11. by   NNx3_07
    Hello to all, This is my first post, after reading many helpful posts previously. I am a new grad and was reading this with my mouth hanging open and being thankful that I had no mishaps. I was instructed to use a mechanical lift during my 1st semester & VERY FIRST clinical rotation at a LTC facility BY MYSELF. Who knew I was supposed to have someone assisting, I was just shown how to operate it and left to do it on my own, week after week.
  12. by   Truth66
    Where I work, we've unfortunately had three different residents fall out of mechanical lifts this year alone. Two residents were in jured while a staff member caught the third resident and got injured.
    After the first resident fell, management did not investigate to determine what happened.
    After several months a second resident fell and a staff member caught the resident and got injured. The injured nurse insisted that the lift and slings get investigated. The investigation revealed the wrong type of slings were being used.
    More than three weeks went by after the investigation and management failed to bring in proper slings. Then a third resident fell hitting the back of her head at the base of the lift.
    Nearly three months have passed after the third incident and management has insisted that they will not investigate and replace the slings in other parts of the building.
    I have little use or respect for any nurse manager who gambles with the safety and lives of those resident's under they're care.
  13. by   MUUGUZI
    That is truly sad and, I suspect, preventable.

    I always tell the CNAs to make sure that there are two of them together when using a mechanical lift. One has to stay right next to the patient/resident/client/... while the other maneuvers the lift. Just like when I was an aide and we used a Hoyer lift.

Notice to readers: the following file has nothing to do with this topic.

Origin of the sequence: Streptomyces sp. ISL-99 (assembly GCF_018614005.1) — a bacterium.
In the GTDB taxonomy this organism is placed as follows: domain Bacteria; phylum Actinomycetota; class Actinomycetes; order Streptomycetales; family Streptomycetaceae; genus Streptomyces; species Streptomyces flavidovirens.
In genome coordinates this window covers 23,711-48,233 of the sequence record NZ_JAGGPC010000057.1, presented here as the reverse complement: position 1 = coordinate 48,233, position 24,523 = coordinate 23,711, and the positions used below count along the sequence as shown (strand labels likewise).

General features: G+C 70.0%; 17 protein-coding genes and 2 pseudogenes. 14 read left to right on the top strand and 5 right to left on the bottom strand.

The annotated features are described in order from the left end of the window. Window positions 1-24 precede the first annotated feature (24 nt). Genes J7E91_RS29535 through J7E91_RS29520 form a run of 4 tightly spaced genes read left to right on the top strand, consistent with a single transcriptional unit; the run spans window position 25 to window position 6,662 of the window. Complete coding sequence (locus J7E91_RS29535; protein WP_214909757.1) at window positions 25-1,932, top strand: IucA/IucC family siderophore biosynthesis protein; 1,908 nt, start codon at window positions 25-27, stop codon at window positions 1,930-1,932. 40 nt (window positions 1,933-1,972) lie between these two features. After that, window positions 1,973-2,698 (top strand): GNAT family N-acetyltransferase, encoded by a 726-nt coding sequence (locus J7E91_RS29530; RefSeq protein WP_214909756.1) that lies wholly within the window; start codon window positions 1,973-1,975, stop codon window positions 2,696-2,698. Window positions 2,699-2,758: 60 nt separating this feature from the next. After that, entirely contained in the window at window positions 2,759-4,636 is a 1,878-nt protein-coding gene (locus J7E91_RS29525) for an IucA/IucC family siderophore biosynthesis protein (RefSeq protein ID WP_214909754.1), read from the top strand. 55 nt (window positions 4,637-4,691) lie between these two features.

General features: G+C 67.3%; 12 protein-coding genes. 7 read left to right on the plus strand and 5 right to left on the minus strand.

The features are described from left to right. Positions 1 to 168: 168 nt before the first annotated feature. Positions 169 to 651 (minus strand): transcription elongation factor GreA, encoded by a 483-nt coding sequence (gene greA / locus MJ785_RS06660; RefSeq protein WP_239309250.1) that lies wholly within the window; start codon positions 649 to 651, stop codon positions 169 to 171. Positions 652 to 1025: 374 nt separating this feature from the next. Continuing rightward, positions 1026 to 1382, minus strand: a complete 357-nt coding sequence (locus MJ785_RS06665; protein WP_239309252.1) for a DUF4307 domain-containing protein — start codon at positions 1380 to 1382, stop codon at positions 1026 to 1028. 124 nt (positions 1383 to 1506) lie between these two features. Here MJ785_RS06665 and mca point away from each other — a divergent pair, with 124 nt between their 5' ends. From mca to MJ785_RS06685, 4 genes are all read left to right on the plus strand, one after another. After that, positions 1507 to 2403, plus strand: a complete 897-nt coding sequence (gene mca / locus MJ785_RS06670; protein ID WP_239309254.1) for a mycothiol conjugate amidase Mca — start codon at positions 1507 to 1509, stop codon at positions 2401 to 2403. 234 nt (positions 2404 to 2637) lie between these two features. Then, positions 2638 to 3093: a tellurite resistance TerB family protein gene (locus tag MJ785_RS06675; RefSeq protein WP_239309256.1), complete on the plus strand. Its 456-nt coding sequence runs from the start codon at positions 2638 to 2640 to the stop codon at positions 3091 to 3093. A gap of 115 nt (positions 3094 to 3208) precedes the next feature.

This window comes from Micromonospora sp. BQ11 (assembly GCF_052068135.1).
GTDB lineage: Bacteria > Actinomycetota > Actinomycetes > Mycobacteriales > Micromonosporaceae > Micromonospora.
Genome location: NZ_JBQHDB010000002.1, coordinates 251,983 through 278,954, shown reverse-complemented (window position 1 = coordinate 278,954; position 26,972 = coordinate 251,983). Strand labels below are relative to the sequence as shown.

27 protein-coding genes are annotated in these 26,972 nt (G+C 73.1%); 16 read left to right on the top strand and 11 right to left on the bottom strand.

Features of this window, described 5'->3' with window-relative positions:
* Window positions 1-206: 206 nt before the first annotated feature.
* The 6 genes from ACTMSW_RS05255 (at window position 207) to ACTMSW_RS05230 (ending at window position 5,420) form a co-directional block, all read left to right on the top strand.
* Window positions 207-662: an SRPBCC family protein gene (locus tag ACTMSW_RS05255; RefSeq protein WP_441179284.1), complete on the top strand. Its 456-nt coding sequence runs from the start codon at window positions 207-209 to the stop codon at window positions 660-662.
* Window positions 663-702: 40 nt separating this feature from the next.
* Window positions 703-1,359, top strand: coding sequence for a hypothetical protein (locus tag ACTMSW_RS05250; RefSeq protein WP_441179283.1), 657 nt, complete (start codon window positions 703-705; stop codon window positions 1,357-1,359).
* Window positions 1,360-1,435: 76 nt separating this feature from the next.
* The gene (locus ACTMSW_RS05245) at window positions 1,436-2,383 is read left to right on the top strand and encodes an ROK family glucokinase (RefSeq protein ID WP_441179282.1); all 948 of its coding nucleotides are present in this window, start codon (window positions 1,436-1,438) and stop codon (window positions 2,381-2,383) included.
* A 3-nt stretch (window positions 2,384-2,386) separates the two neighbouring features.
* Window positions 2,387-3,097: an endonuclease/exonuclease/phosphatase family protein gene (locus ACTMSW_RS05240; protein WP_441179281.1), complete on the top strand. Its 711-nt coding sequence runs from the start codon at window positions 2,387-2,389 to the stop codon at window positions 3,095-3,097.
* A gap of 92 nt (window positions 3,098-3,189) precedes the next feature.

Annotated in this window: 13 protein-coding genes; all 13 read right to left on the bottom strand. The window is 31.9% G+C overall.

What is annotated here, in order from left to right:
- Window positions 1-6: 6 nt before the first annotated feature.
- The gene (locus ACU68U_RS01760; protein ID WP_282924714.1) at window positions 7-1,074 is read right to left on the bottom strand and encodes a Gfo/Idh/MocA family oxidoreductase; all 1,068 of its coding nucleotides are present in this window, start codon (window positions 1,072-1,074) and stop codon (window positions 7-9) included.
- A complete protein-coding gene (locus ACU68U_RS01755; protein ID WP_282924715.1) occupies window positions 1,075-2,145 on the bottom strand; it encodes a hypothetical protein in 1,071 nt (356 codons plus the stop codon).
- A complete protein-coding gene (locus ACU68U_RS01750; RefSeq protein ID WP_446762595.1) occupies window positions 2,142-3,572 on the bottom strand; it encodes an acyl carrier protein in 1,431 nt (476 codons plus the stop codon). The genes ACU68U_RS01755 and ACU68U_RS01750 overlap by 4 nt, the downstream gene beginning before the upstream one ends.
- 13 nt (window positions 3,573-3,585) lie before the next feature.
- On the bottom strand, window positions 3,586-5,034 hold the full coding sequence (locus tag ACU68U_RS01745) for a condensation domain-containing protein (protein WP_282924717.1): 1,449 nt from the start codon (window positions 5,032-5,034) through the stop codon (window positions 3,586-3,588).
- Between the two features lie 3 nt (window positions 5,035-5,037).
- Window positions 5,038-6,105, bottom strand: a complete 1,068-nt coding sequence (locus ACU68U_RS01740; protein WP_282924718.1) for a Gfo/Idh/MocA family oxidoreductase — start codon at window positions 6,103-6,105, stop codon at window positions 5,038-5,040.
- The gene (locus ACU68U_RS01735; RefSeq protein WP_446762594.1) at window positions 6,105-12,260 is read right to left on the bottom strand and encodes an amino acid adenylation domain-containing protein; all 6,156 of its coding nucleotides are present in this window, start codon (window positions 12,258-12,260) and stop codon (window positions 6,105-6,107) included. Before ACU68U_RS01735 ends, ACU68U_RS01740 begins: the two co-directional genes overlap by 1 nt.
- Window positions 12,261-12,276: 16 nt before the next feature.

No, I don't care that policy says that only one aide is necessary.
    And not no, but H*LL no, I don't care what the mech. lift representative said--he is being paid to blow smoke up our ying-yangs. You can bet your bottom dollar the rep will have totally different story in COURT when we are trying to explain why that patient died or sustained serious injuries!
    'Nuff said.
  14. by   Truth66
    I totally agree that there should always be two staff members at all times when using any kind of mechanical lift.
    The unfortunate reality is that many facilities are so under staffed that it's nearly impossible to have the second staff member. This is due to the fact that staff are under pressure to get these residents/patients up by a certain time in order to have them all fed.
    Let's face it that there's also a lot of bullying from all kinds of sources whether it be management, senior staff, the resident's/patients, family members etc. when it comes to transfering. Many staff will do these transfers by themselves just to get away from the pressures of the bullying and other forms of intimidation.
    Residents/patients falling out of lifts are yet another dangerous example of a toxic work environment.
    Right now I'm experiencing alot of resistance from various sources with regards to the three incidents that I earlier described. Many managers and administrators don't want their staff to be knowledgable and to investigate these types of incidents. They want compliant puppets. Yet, ultimately it's the residents and in some cases the staff who get injured as a direct result.
    Where's the accountability for Nurse Managers and Administrators?